By the time I had recovered my strength, the family had received an invitation. Saved by the bell by some good friends of the family, we were offered a country house in Horto to spend a week. Horto is located in the southern part of Mount Pelion in the Pagasetic Gulf. 46 km from Volos and quite an easy ride by car it was a lovely surprise. I had never stayed there in the past and I really didn’t know what to expect, besides the traditional architecture of the area and the beach. We made it to a beautiful cottage 5 meters walking distance from the beach and quite secluded, surrounded by a majestic garden. Myrtle trees, lemon trees, bushes of all sorts and a vegetable garden.
The moment we arrived time seemed to stop. The lull movement of the leaves and the serenity of the village were overwhelming. The village is small and you can walk right through it, which was very satisfying, especially for someone who spends 345 days going around on public transport. Sea wise there were a couple of small beaches, right where the village promenade ended. We picked our spot under a plane tree, we were content to spend the rest of the holidays there. We didn’t feel in the mood for exploring, but the idea that there is a vast array of beaches overseeing the Aegean (30’ by car) or the gulf (accessible even on foot), was there giving us “options”. Right across from the plane tree that we camped the beach chairs, the green mountains surrounded the grand blue of the gulf and little sailing boats of all sorts moved around like in a 19th century seascape. The small island of Galatas, reposed across the village, hosts a byzantine monastery a sublime sample of architecture, containing interesting byzantine art. It’s all about knowing your options.
In the ensuing days, getting rested and mellowed down by the therapeutic properties of the sea, we were ready to welcome my sister. Coming home after a whole nine months from Berlin, she was as freaked out as I was when I stepped foot in Volos. The atmosphere of the cottage and the mountain vibes kicked in soon and the gang was complete. Endless hours of storytelling, sharing the situations; the all apocalyptic corona experience spilled on the wooden monastery table. How did it feel, how was it processed by four adults in different cities and life circumstances. Long talks were followed by long silences and Goethe’s Elective affinities.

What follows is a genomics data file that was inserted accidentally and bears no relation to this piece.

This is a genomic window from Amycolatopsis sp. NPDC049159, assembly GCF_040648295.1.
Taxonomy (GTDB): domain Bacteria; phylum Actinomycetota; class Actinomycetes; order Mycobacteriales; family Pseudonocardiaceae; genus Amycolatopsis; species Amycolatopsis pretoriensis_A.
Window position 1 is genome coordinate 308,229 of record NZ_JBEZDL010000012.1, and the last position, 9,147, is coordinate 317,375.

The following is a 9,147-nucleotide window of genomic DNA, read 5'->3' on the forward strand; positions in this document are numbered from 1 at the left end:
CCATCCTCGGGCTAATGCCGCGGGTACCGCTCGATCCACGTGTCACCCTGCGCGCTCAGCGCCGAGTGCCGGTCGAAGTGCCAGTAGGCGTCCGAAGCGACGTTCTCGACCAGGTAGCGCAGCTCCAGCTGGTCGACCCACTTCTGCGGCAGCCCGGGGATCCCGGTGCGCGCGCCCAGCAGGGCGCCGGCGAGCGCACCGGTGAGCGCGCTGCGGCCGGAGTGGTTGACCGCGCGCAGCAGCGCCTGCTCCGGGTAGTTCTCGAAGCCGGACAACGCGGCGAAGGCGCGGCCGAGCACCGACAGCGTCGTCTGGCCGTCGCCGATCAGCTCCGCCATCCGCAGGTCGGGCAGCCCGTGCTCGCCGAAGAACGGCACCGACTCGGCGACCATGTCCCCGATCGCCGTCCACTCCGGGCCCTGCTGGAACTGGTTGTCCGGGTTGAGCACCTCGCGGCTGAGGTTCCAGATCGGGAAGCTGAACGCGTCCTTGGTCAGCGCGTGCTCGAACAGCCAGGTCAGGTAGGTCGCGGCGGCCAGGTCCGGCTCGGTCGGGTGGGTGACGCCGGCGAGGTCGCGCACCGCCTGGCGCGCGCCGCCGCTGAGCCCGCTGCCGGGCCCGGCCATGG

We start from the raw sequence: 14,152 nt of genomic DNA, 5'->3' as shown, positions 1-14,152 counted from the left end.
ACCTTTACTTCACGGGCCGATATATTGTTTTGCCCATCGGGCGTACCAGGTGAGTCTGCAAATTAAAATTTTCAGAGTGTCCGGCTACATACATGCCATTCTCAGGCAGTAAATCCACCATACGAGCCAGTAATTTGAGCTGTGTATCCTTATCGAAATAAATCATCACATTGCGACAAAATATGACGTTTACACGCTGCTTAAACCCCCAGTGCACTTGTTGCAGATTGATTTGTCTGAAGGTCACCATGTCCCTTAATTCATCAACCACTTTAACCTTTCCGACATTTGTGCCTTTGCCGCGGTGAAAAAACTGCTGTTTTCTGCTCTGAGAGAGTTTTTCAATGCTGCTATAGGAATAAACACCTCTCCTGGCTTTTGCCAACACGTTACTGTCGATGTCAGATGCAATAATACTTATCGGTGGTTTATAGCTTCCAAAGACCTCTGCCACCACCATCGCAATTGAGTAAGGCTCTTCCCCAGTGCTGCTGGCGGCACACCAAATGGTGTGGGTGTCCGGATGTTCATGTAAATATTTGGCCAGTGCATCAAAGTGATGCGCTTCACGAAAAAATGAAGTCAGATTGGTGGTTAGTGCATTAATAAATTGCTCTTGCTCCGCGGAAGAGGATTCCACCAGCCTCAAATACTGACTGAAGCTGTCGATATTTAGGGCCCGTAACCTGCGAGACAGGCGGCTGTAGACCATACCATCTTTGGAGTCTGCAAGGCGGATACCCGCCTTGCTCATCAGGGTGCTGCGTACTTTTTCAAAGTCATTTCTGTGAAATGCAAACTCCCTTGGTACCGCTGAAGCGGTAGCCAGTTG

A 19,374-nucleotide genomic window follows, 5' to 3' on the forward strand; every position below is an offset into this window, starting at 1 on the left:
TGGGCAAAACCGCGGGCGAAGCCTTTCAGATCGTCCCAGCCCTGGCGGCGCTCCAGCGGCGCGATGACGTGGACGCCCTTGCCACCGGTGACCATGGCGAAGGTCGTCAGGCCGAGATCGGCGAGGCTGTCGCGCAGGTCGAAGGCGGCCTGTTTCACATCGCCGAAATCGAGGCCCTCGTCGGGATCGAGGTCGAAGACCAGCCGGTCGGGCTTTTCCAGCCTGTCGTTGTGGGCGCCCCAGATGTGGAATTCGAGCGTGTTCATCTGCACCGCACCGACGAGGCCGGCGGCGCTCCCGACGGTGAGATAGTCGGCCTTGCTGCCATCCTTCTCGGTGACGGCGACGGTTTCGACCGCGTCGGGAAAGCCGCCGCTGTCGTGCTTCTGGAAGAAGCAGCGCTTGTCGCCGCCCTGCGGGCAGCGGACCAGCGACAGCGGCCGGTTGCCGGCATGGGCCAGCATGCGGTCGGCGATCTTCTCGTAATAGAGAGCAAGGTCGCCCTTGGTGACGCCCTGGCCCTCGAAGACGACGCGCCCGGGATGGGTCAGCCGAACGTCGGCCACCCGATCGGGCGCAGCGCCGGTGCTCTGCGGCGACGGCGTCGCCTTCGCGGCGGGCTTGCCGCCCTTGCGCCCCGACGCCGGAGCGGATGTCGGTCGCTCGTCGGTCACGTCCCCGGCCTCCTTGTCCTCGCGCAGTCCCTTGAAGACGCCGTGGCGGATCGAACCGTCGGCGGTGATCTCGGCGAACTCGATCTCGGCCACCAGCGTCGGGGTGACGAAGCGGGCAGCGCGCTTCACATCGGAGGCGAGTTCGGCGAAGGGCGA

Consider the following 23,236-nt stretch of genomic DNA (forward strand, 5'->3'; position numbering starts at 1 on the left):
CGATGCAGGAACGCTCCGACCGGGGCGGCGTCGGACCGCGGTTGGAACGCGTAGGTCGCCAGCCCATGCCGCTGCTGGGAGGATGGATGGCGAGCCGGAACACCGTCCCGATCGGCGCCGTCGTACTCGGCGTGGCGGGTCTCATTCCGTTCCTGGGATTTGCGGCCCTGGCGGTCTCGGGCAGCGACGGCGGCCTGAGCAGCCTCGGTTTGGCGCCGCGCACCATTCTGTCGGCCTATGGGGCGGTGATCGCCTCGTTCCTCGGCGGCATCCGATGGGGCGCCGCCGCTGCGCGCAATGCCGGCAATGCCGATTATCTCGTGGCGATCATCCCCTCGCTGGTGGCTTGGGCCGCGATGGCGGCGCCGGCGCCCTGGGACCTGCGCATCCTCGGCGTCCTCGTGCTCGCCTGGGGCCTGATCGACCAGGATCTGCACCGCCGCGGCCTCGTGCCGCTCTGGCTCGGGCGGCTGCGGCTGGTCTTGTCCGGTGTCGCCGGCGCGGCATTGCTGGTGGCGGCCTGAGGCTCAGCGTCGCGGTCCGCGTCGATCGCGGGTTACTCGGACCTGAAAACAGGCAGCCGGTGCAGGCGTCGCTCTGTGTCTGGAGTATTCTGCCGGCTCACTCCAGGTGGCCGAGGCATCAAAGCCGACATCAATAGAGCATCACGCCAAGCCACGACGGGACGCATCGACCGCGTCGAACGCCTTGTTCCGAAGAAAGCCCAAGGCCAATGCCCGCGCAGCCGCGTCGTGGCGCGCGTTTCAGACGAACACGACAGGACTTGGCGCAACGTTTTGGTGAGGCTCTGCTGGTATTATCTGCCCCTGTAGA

The third last day arrived and melancholic as we were, we decided to get a bit energized and go on a hike. Although there is a path through the forest to the next closest village, we decided to follow the asphalt road swirling by the sea, so to explore some of the beaches laying beside it. And, strolling under the olive trees, gazing at the grand blue mattress of sea, colored in different shades of azure and flirting with some random clouds, we did. Vathia Spilia beach, on the way to Milina, took us by surprise. Green clear waters – you could see the bottom of the sea even from the top of the road where we were situated, big rusty rocks, and of course olive trees almost touching the water. People could be seen from where we were standing, spread at the longitude of the petite littoral. We made to Milina in around 30’ minutes. We walked the promenade, stared at the people who were enjoying the morning coffee and took the road back. The sun was shining, no more minuscule clouds to offer a bit of shade, but a lovely palette of midday colors, so vivid in my memory now.
The last day spent at the cottage approached and we were heartbroken. The magnificent aura of Horto had enchanted us. The nature’s placidity and the feeling of home that we created for one another had healed some of the previous year’s wounds. We had a lovely last swim at the beach, sat under the plane tree and headed to Martha’s. A traditional taverna, planted at the other side of the village, almost floating on the water. The décor is friendly and simple, tending towards the modern-rustic taverna, another oxymoron. The lighting subtle and warm, leaving some space for the view, as well as the nonexistent music, that gave the sea sounds a chance to sing to us. The food was beyond our greatest dreams. Seafood and grilled meats, fried fish and all sorts of vegetable balls, fresh salads and excellent service all packed into an appealing price. The last meal was composed of tomato balls with tzatziki, dakos salad, French fries, fried anchovies and shrimp pasta, followed by mini ice creams compliments of the house.
The next day we woke up full – of food and contentment- we loaded the car, grabbed a coffee from Martha’s and headed home. On the way, we were all quiet, trying to maintain the stillness as we gradually entered back to civilization. Some jazz was playing on the radio and I remember seeing the pine forest that was once burned to the ground, now being green again. Little pine trees and bushes. More than ten years later, but still hopeful; nothing dreadful lasts forever and mama earth is always giving life, even when life has been diminished to just coal.
The Decameron (/dɪˈkæmərən/; Italian: Decameron[deˈkaːmeron, dekameˈrɔn, -ˈron] or Decamerone[dekameˈroːne]), subtitled Prince Galehaut (Old Italian: Prencipe Galeotto[ˈprentʃipe ɡaleˈɔtto, ˈprɛn-]) and sometimes nicknamed l’Umana commedia (“the Human comedy”), is a collection of novellas by the 14th-century Italian author Giovanni Boccaccio (1313–1375).
In Italy during the time of the Black Death, a group of seven young women and three young men flee from plague-ridden Florence to a deserted villa in the countryside of Fiesole for two weeks. To pass the evenings, each member of the party tells a story each night, except for one day per week for chores, and the holy days during which they do no work at all, resulting in ten nights of storytelling over the course of two weeks. Thus, by the end of the fortnight they have told 100 stories.
Read more travel stories by Maria Filippou.